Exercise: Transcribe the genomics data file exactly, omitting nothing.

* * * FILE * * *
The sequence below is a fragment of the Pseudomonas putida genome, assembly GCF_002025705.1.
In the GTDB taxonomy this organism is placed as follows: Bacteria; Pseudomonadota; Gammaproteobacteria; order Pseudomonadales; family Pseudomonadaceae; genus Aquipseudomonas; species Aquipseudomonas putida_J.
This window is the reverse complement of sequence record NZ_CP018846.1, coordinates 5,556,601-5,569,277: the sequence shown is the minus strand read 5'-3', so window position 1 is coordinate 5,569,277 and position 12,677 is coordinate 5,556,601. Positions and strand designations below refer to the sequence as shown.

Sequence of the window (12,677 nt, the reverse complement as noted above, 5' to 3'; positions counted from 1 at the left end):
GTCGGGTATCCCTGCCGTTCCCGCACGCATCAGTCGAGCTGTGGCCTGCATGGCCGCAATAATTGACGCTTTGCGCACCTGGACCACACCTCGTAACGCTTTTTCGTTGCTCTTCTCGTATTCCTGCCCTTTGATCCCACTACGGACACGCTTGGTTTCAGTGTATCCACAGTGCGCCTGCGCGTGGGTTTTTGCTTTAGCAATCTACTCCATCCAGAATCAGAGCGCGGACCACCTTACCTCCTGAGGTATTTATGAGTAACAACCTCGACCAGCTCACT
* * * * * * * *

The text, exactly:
The sequence below is a fragment of the Pseudomonas putida genome, assembly GCF_002025705.1.
In the GTDB taxonomy this organism is placed as follows: Bacteria; Pseudomonadota; Gammaproteobacteria; order Pseudomonadales; family Pseudomonadaceae; genus Aquipseudomonas; species Aquipseudomonas putida_J.
This window is the reverse complement of sequence record NZ_CP018846.1, coordinates 5,556,601-5,569,277: the sequence shown is the minus strand read 5'-3', so window position 1 is coordinate 5,569,277 and position 12,677 is coordinate 5,556,601. Positions and strand designations below refer to the sequence as shown.

Sequence of the window (12,677 nt, the reverse complement as noted above, 5' to 3'; positions counted from 1 at the left end):
GTCGGGTATCCCTGCCGTTCCCGCACGCATCAGTCGAGCTGTGGCCTGCATGGCCGCAATAATTGACGCTTTGCGCACCTGGACCACACCTCGTAACGCTTTTTCGTTGCTCTTCTCGTATTCCTGCCCTTTGATCCCACTACGGACACGCTTGGTTTCAGTGTATCCACAGTGCGCCTGCGCGTGGGTTTTTGCTTTAGCAATCTACTCCATCCAGAATCAGAGCGCGGACCACCTTACCTCCTGAGGTATTTATGAGTAACAACCTCGACCAGCTCACT